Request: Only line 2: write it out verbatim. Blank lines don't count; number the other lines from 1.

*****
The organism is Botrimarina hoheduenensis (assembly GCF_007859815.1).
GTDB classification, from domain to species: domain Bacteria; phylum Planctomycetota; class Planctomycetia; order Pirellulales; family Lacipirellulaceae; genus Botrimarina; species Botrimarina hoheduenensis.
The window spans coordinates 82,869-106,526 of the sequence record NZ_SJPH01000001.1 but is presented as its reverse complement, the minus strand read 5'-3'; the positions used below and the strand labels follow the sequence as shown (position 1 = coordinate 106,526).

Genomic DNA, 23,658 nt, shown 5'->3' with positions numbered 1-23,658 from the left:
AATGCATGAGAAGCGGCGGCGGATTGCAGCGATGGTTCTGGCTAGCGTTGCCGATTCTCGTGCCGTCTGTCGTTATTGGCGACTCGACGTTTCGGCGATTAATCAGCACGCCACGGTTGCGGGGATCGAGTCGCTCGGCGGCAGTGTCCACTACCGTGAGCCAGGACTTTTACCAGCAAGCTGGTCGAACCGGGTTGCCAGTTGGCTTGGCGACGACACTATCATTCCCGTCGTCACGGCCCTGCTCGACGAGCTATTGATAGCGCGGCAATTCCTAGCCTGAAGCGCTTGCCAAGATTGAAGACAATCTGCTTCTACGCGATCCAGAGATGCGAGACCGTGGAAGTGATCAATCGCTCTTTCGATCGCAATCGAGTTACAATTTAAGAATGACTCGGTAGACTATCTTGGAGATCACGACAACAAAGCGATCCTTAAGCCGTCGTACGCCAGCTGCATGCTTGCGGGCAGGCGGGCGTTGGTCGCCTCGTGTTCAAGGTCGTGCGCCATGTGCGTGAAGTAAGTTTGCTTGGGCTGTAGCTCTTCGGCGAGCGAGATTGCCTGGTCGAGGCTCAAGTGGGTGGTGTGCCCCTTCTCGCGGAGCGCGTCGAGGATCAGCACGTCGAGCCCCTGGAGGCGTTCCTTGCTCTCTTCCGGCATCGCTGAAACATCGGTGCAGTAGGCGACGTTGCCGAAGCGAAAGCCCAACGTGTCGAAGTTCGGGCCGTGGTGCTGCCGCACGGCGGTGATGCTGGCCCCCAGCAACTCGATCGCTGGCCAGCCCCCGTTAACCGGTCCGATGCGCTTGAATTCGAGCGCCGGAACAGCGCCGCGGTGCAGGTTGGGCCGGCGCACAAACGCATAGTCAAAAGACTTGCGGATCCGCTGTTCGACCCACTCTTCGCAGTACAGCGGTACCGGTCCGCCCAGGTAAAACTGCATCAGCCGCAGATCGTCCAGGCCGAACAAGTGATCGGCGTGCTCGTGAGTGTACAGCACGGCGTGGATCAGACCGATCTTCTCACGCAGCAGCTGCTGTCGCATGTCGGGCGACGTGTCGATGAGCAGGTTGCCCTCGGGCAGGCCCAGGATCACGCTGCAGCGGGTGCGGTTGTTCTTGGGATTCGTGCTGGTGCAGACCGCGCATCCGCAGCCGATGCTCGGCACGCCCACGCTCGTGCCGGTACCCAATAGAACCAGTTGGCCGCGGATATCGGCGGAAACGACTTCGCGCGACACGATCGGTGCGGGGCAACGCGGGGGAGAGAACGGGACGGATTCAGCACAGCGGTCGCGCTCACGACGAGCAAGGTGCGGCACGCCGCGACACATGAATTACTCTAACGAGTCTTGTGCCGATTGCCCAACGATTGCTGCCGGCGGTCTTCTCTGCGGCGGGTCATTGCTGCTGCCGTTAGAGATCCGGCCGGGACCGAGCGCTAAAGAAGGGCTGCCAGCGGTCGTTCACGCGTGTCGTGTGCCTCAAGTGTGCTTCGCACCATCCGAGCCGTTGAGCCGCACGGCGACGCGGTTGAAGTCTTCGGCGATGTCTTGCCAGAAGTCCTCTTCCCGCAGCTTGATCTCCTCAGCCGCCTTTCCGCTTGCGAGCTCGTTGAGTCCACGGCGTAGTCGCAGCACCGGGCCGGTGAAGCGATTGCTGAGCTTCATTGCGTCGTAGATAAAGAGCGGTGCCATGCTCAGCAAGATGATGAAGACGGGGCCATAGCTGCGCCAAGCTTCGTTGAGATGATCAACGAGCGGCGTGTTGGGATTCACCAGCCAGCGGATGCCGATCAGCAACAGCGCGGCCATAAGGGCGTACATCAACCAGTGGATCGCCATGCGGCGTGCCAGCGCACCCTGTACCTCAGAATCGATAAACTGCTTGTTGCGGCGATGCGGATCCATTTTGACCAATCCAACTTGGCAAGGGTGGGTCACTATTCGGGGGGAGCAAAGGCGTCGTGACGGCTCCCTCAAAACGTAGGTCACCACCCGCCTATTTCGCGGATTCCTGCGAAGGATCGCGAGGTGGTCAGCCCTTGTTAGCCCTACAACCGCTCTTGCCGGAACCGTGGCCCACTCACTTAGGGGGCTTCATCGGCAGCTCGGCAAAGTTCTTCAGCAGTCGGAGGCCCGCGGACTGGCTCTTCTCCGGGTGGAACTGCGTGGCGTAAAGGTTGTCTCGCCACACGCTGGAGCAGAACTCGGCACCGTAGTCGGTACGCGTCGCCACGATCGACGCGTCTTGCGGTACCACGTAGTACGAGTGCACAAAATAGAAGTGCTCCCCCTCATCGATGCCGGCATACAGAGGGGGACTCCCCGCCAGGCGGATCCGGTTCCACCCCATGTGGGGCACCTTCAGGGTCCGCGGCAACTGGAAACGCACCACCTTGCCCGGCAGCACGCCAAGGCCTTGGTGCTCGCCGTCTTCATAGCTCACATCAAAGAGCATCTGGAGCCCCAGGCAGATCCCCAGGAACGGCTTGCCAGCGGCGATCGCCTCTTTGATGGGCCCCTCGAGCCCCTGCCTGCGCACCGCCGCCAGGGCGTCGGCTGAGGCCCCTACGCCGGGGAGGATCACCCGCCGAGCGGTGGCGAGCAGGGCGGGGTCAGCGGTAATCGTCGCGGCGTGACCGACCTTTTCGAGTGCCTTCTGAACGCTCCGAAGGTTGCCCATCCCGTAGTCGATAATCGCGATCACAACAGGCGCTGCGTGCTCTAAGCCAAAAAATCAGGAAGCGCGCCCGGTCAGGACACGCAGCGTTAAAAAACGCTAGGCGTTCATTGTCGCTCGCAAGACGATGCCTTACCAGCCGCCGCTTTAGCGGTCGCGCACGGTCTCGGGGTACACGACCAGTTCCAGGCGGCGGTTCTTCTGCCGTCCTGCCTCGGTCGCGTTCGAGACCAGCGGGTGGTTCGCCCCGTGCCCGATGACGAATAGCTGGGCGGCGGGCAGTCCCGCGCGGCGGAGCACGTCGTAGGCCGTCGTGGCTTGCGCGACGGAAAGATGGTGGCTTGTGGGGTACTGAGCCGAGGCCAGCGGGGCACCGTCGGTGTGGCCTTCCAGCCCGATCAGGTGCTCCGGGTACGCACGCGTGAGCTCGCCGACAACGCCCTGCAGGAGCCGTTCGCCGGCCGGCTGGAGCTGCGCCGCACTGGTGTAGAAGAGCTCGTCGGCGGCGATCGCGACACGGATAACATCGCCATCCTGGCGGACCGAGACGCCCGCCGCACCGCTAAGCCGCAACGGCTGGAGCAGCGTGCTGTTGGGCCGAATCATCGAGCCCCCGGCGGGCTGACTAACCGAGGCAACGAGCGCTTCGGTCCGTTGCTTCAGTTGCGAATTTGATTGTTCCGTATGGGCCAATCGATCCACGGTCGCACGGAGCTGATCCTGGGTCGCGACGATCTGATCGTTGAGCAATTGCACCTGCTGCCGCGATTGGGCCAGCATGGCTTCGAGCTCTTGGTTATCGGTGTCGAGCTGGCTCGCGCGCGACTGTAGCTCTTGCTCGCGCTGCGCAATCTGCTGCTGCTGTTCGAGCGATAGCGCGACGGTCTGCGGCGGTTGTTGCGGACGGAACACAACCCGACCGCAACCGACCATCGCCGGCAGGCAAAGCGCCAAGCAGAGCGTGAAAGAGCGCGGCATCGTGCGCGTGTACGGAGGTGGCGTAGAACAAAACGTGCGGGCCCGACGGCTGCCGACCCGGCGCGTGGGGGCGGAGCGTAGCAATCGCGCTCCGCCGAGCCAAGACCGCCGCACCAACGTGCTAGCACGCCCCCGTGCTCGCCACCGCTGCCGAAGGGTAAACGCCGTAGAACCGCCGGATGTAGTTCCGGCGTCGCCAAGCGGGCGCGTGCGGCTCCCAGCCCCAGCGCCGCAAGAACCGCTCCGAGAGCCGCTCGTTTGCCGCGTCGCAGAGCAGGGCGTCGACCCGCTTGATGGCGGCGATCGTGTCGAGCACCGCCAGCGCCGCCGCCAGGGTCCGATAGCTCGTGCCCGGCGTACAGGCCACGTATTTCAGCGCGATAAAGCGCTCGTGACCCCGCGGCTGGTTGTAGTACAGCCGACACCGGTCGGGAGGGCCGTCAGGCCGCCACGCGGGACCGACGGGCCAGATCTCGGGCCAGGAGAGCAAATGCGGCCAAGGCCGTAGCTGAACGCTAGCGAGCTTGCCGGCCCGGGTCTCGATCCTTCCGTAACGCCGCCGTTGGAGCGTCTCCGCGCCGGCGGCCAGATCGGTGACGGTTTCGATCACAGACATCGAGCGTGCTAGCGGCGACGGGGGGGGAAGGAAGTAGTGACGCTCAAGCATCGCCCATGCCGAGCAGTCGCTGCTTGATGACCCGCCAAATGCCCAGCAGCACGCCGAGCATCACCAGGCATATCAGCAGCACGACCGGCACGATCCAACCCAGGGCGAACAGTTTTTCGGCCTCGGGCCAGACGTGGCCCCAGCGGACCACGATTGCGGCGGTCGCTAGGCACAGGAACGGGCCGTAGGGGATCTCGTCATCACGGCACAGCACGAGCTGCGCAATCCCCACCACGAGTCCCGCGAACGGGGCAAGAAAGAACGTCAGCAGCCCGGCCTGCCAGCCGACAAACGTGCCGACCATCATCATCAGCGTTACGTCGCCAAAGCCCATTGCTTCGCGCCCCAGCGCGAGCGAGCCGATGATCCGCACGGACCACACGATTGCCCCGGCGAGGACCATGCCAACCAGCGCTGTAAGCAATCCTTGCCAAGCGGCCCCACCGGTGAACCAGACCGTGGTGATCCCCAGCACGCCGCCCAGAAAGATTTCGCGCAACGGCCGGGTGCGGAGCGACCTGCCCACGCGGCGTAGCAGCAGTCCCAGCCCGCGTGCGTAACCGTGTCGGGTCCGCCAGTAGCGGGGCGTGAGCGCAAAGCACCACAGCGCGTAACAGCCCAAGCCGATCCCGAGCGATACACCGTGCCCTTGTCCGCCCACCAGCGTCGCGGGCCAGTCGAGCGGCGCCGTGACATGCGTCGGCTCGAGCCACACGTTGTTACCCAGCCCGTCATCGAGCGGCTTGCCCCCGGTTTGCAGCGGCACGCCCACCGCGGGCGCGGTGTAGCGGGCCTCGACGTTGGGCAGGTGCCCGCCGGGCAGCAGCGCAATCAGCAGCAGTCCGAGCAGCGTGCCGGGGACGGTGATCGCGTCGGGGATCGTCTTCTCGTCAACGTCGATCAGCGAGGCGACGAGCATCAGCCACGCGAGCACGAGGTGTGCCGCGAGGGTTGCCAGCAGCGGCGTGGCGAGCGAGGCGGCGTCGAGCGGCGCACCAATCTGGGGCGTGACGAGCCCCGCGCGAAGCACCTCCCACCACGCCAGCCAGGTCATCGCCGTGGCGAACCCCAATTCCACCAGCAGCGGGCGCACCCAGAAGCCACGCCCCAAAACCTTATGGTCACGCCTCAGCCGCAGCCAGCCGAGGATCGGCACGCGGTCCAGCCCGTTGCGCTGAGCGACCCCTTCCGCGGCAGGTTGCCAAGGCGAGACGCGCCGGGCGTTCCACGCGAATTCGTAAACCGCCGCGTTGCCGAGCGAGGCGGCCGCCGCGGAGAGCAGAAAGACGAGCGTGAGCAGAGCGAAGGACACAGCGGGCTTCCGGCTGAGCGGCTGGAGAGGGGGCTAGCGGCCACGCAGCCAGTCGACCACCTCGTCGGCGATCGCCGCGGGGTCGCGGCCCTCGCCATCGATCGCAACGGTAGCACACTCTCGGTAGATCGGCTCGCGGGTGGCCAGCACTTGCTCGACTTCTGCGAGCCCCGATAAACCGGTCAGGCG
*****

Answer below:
GTDB classification, from domain to species: domain Bacteria; phylum Planctomycetota; class Planctomycetia; order Pirellulales; family Lacipirellulaceae; genus Botrimarina; species Botrimarina hoheduenensis.